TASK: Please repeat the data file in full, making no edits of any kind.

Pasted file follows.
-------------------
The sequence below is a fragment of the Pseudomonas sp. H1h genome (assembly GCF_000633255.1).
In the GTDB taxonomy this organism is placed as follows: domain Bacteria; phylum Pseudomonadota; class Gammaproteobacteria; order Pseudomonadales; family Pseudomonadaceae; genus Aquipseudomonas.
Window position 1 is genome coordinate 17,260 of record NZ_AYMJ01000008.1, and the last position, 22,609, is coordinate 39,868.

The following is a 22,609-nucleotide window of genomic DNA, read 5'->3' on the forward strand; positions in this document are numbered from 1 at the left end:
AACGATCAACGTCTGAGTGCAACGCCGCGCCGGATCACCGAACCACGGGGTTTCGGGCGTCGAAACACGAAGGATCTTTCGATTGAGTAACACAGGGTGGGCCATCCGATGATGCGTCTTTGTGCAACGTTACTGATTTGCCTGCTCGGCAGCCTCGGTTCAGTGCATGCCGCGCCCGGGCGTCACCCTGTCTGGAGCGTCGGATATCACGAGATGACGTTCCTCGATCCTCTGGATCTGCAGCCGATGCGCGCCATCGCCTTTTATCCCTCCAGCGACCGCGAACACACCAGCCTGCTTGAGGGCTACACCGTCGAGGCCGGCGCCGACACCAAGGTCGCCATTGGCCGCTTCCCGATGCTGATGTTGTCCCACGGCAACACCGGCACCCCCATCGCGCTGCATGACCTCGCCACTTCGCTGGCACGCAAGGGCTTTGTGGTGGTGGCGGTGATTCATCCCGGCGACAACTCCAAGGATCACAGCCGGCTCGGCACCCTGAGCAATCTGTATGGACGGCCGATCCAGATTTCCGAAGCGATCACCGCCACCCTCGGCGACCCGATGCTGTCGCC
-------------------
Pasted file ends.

The sequence below is a fragment of the Pseudomonas sp. H1h genome (assembly GCF_000633255.1).
In the GTDB taxonomy this organism is placed as follows: domain Bacteria; phylum Pseudomonadota; class Gammaproteobacteria; order Pseudomonadales; family Pseudomonadaceae; genus Aquipseudomonas.
Window position 1 is genome coordinate 17,260 of record NZ_AYMJ01000008.1, and the last position, 22,609, is coordinate 39,868.

The following is a 22,609-nucleotide window of genomic DNA, read 5'->3' on the forward strand; positions in this document are numbered from 1 at the left end:
AACGATCAACGTCTGAGTGCAACGCCGCGCCGGATCACCGAACCACGGGGTTTCGGGCGTCGAAACACGAAGGATCTTTCGATTGAGTAACACAGGGTGGGCCATCCGATGATGCGTCTTTGTGCAACGTTACTGATTTGCCTGCTCGGCAGCCTCGGTTCAGTGCATGCCGCGCCCGGGCGTCACCCTGTCTGGAGCGTCGGATATCACGAGATGACGTTCCTCGATCCTCTGGATCTGCAGCCGATGCGCGCCATCGCCTTTTATCCCTCCAGCGACCGCGAACACACCAGCCTGCTTGAGGGCTACACCGTCGAGGCCGGCGCCGACACCAAGGTCGCCATTGGCCGCTTCCCGATGCTGATGTTGTCCCACGGCAACACCGGCACCCCCATCGCGCTGCATGACCTCGCCACTTCGCTGGCACGCAAGGGCTTTGTGGTGGTGGCGGTGATTCATCCCGGCGACAACTCCAAGGATCACAGCCGGCTCGGCACCCTGAGCAATCTGTATGGACGGCCGATCCAGATTTCCGAAGCGATCACCGCCACCCTCGGCGACCCGATGCTGTCGCC